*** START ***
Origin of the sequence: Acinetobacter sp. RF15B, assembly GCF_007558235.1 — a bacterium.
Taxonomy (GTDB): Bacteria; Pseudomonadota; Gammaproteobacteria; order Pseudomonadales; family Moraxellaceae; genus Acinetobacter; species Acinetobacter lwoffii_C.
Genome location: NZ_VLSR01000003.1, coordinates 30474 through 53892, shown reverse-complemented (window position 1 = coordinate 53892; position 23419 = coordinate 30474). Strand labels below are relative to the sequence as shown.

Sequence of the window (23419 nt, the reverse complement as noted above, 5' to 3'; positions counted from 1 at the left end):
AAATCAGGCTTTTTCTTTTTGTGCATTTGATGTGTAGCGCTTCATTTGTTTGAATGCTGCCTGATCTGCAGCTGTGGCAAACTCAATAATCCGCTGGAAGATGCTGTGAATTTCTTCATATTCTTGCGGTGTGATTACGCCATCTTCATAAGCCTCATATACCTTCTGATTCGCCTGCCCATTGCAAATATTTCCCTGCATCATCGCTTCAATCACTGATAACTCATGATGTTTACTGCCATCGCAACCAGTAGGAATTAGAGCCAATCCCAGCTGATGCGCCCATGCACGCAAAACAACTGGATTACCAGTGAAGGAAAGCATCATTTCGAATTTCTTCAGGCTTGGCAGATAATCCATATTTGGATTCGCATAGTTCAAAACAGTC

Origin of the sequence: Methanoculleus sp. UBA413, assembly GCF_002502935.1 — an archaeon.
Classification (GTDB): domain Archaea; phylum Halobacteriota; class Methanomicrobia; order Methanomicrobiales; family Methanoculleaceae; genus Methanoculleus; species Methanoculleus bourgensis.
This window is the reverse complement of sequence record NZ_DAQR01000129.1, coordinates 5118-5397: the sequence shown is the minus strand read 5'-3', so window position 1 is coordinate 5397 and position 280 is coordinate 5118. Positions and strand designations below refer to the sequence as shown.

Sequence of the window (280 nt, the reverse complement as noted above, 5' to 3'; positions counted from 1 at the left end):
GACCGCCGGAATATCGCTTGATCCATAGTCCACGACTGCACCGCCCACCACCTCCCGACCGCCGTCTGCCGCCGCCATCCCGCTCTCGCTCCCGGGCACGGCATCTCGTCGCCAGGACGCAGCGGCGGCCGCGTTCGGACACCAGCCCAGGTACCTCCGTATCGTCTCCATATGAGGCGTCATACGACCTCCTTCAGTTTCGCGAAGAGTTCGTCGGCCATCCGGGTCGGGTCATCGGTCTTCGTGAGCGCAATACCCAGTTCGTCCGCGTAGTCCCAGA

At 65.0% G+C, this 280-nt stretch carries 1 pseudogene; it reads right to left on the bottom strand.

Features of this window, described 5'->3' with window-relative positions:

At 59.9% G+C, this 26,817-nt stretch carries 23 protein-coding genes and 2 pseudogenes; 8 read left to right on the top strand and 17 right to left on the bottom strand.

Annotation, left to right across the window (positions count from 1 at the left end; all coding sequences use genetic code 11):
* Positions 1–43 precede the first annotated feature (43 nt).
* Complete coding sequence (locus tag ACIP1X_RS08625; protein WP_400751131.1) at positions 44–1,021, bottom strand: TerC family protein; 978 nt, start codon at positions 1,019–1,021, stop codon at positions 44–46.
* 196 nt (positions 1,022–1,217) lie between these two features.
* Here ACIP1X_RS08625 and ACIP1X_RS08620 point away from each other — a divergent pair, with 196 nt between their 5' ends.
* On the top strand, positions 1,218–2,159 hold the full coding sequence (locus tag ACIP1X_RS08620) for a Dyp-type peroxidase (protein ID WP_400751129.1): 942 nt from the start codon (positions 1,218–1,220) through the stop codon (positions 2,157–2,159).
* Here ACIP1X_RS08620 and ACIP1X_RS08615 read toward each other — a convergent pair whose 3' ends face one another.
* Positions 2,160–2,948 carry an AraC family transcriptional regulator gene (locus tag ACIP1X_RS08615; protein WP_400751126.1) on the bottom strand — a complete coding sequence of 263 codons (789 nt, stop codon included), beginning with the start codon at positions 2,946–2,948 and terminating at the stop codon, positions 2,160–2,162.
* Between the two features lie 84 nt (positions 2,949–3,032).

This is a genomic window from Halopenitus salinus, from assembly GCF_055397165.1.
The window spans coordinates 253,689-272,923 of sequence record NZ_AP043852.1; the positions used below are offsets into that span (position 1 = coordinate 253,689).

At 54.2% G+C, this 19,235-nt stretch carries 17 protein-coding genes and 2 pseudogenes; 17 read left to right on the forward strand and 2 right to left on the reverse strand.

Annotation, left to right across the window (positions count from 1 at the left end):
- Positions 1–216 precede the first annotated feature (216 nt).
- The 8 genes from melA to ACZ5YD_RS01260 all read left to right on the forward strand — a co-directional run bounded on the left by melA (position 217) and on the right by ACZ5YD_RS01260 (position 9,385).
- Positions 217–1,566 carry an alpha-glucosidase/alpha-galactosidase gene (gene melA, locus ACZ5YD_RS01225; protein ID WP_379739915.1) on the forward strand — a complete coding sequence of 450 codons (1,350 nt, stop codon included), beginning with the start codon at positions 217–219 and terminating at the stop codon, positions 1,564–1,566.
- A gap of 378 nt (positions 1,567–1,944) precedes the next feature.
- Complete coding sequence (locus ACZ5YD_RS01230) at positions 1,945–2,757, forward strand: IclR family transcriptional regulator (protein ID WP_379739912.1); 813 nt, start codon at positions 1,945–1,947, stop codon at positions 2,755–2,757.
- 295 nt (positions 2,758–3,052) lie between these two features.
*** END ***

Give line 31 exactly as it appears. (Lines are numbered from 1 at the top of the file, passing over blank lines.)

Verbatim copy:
- Complete coding sequence (locus ACZ5YD_RS01230) at positions 1,945–2,757, forward strand: IclR family transcriptional regulator (protein ID WP_379739912.1); 813 nt, start codon at positions 1,945–1,947, stop codon at positions 2,755–2,757.